From the start, Ledger and Gilliam regarded each other as kindred spirits. The two first met when the director cast Ledger opposite Matt Damon in the 2005 film The Brothers Grimm. Struggling against Hollywood's efforts to brand him as a hunky leading man, Ledger was drawn to Gilliam's skewed creative vision. "Heath felt encouraged by Terry, and Terry found in Heath somebody else who was fighting the system," cinematographer Nicola Pecorini told EW in January. "Heath was Sancho Panza to Terry's Quixote." Following Grimm, the two discussed collaborating on other projects, including a documentary about gypsy music and an adaptation of Neil Gaiman and Terry Pratchett's fantasy novel Good Omens. In 2007, following the success of Brokeback Mountain, Ledger was in London directing an as-yet-unreleased video for Modest Mouse when he dropped by Gilliam's offices and saw some early storyboards for Parnassus. Though he'd previously been noncommittal about the project, he decided on the spot he wanted to be a part of it. "It was a lovely surprise," Gilliam said.
The Parnassus shoot took place during a period of turmoil in Ledger's personal life, as his relationship with actress Michelle Williams, with whom he had a 2-year-old daughter, Matilda, was falling apart. Though Ledger was plagued by stress and insomnia, the film provided a refuge. As Pecorini put it, "Parnassus helped him not become obsessive about what he was going through." Ledger threw himself with abandon into each day's work. "We would just sit back and say, 'Jesus, look at what he's doing!'" Gilliam said. "Normally I don't encourage much ad-libbing, but with Heath, I just let him run. He was coming up with lines that were astonishing bing, bang, bong! He was an extraordinary force. That's why when he suddenly turned up dead, nothing made sense."
When the news of Ledger's death broke, Gilliam who was in Vancouver, prepping for the next phase of the shoot initially assumed Parnassus would have to be shut down. "We were in deep s---," he said. "For me, it was like, 'Let's just close up shop here, because without Heath I don't want to continue.' He was so central. But everyone just kept beating me up, saying, 'No, you have to keep going for Heath.'" The notion arose of taking advantage of the film's already dreamlike nature and hiring a different actor to play another physical incarnation of Ledger's character. "Then we made the quantum leap: What if we get three actors to replace him?" Gilliam remembered. "Johnny was the first person I called. He said, 'Done. I'm there.' Same with Jude and Colin." Still, the decision to continue represented an enormous creative and financial gamble. "I had no confidence that this would work," Gilliam said. "It was just that I didn't know what else to do."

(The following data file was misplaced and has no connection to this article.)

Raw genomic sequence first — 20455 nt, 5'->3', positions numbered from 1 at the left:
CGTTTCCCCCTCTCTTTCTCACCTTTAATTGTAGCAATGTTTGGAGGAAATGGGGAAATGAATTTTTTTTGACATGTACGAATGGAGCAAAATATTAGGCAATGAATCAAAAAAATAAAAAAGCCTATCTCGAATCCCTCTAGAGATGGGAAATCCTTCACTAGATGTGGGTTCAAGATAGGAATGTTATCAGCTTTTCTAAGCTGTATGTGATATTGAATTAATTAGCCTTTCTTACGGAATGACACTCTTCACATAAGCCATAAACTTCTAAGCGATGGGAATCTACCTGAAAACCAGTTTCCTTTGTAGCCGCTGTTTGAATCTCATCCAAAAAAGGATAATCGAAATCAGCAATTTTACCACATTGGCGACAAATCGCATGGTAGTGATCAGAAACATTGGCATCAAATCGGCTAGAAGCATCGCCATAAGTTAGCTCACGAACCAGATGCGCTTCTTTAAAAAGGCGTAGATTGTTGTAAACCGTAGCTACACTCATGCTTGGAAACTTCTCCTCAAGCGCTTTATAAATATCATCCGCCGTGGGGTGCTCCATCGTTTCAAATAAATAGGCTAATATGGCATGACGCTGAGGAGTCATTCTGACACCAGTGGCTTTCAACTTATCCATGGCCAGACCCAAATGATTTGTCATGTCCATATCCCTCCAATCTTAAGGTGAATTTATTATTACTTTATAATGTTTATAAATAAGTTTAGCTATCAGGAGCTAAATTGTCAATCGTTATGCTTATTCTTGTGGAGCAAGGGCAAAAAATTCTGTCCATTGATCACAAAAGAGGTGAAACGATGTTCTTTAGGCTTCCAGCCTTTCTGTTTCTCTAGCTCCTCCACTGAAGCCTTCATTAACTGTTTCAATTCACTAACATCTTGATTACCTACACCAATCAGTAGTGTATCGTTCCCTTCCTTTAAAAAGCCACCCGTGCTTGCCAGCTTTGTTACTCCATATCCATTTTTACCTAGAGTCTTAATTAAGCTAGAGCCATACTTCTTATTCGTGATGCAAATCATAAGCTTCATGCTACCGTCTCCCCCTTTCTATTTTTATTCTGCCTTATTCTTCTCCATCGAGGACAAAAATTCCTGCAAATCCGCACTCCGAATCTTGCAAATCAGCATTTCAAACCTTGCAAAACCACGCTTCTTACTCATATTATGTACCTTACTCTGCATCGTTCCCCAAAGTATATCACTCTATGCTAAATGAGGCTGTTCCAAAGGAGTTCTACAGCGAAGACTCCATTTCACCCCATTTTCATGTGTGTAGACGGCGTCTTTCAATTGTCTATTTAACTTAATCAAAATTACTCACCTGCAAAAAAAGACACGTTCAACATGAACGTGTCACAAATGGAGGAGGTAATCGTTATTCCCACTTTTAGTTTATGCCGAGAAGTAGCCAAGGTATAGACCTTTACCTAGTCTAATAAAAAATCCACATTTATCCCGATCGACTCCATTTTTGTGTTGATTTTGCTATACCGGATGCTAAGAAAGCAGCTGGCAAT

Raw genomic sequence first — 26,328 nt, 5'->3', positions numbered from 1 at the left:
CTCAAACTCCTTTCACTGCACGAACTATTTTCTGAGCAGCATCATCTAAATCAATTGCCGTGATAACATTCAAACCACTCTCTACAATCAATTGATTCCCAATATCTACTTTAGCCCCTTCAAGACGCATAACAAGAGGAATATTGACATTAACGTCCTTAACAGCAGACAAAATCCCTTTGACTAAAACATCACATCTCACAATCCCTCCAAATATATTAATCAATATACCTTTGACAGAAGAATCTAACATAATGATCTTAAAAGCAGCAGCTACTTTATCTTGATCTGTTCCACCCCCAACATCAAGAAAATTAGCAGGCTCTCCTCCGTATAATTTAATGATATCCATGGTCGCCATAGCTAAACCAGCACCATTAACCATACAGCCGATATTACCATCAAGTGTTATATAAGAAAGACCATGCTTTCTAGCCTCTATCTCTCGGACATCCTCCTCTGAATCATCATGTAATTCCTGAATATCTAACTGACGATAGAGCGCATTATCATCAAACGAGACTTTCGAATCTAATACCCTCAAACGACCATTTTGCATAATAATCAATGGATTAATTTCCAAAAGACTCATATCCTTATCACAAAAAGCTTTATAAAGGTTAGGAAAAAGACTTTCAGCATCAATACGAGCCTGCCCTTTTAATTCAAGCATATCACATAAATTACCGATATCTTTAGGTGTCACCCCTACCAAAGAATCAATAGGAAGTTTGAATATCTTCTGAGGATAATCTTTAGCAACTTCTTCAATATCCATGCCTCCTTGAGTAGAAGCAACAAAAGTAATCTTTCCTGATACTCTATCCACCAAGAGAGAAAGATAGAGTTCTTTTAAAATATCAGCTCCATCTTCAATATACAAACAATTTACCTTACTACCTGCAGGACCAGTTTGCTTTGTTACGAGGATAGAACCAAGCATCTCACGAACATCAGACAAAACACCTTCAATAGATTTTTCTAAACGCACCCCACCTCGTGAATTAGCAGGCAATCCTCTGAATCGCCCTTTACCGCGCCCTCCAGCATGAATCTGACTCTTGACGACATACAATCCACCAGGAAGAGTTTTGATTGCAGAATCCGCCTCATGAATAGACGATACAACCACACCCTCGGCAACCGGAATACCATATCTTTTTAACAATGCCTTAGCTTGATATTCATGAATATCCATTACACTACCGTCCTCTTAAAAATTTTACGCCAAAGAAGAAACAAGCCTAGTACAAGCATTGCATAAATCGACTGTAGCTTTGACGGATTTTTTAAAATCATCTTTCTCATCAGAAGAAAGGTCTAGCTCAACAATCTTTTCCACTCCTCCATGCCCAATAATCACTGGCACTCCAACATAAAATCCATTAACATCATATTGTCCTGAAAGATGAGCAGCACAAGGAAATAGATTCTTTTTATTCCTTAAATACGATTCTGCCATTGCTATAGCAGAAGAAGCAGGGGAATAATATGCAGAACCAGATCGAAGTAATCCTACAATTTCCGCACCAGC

Until Parnassus lands a U.S. distribution deal, it's unclear what will become of Gilliam's effort to salvage Ledger's final performance. The film is rumored to be in the running for a slot at this year's Cannes Film Festival in May. One source close to Gilliam speculates that the director an American expatriate who has often found a welcoming audience for his work in Europe may be hoping that a buzz-filled Cannes debut will lead to a distribution deal and a domestic release in the fall.
If Parnassus proves difficult to sell, it may, in a way, be a fitting end to the career of an actor who thrived on risk. "It was in Heath's nature to push boundaries," Pecorini said. Gilliam has promised that whatever happens with its release, Parnassus will pack surprises, some of them potentially uncomfortable. "There's a prescience about the film that's quite interesting. There are lines you can't believe were written before Heath died." He paused and laughed darkly. "There are going to be a few gasps," he said. "I can guarantee gasps."
Uniting to Complete Ledger's Role
By Jeff Labrecque and Josh Rottenberg
After the actor's death, three stars stepped up to finish his part. They play various versions of a con man named Tony — and they reportedly all donated their wages to Ledger's daughter, Matilda.
Depp , whose work Ledger admired, had collaborated with Gilliam before — on Fear and Loathing in Las Vegas and an aborted Don Quixote project.
Before Ledger was even attached to Parnassus, Law, a friend of Ledger's, had talked to Gilliam about possibly playing the role of Tony.
Farrell told an Australian newspaper last year that standing in for Ledger was "an incredibly painful honor.... It's about getting Heath's work out there."